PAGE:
Now, about 40% of new US vehicles, mainly the SUVs, vans and pickup trucks that are more susceptible to rollover, are being produced with a lower center of gravity and enhanced suspension with stability control linked to its anti-lock braking system to reduce the risk of rollover and meet US federal requirements that mandate anti-rollover technology by September 2011. [58]

Motorcycles

Motorcyclists have little protection other than their clothing and helmets. This difference is reflected in the casualty statistics, where they are more than twice as likely to suffer severely after a collision. In 2005, there were 198,735 road crashes with 271,017 reported casualties on roads in Great Britain. This included 3,201 deaths (1.1%) and 28,954 serious injuries (10.7%) overall. Of these casualties 178,302 (66%) were car users and 24,824 (9%) were motorcyclists, of whom 569 were killed (2.3%) and 5,939 seriously injured (24%). [59]

Sociological factors

Studies in United States have shown that poor people have a greater risk of dying in a car crash than people who are well-off. [60] Car deaths are also higher in poorer states. [61]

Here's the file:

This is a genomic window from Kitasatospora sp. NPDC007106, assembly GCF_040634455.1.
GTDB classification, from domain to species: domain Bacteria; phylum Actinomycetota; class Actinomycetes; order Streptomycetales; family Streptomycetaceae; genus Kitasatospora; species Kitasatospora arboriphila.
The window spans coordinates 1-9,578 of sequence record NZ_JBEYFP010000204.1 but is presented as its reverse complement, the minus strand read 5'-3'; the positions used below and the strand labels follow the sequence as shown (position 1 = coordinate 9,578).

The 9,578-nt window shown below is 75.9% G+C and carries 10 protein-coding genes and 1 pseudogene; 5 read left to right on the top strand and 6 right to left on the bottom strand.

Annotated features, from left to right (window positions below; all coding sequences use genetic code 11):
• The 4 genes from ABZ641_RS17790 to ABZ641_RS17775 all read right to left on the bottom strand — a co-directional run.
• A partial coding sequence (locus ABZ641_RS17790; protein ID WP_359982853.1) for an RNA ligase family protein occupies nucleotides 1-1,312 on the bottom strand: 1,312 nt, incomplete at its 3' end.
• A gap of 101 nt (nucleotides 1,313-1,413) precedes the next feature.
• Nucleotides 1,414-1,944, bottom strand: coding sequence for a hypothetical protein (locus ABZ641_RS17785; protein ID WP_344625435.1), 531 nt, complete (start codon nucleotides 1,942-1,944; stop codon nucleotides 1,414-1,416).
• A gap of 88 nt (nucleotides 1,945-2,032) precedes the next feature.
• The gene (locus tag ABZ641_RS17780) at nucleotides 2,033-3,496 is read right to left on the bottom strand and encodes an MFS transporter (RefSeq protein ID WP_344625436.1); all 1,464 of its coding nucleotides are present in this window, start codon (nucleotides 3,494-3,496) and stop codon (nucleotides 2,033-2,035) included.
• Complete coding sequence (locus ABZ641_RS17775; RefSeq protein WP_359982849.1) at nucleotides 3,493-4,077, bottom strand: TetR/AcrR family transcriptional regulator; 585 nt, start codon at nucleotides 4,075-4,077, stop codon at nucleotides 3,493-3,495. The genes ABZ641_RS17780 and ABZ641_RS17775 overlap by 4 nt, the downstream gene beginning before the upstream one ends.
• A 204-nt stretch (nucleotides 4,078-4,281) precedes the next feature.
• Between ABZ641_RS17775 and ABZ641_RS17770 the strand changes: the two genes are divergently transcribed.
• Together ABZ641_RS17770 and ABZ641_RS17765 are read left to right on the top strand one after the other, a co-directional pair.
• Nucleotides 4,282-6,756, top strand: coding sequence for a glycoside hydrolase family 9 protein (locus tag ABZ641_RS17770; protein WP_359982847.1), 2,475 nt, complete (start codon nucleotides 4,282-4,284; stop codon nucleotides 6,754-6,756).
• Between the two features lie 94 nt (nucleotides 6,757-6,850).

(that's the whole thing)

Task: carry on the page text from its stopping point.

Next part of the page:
Similar studies in France have shown the same results. [62] [63] This may be due to working-class people having less access to secure equipment in cars, having older cars which are less protected against crash, and must cover more distance to go to work each day.

Other

Other possibly hazardous factors that may alter a driver's soundness on the road includes:

Prevention

A large body of knowledge has been amassed on how to prevent car crashes, and reduce the severity of those that do occur.

United Nations

Owing to the global and massive scale of the issue, with predictions that by 2020 road traffic deaths and injuries will exceed HIV/AIDS as a burden of death and disability, [72] the United Nations and its subsidiary bodies have passed resolutions and held conferences on the issue. The first United Nations General Assembly resolution and debate was in 2003 [73] The World Day of Remembrance for Road Traffic Victims was declared in 2005. In 2009 the first high level ministerial conference on road safety was held in Moscow.

The World Health Organization, a specialized agency of the United Nations Organization, in its Global Status Report on Road Safety 2009, estimates that over 90% of the world’s fatalities on the roads occur in low-income and middle-income countries, which have only 48% of the world’s registered vehicles, and predicts road traffic injuries will rise to become the fifth leading cause of death by 2030. [74]

Collision migration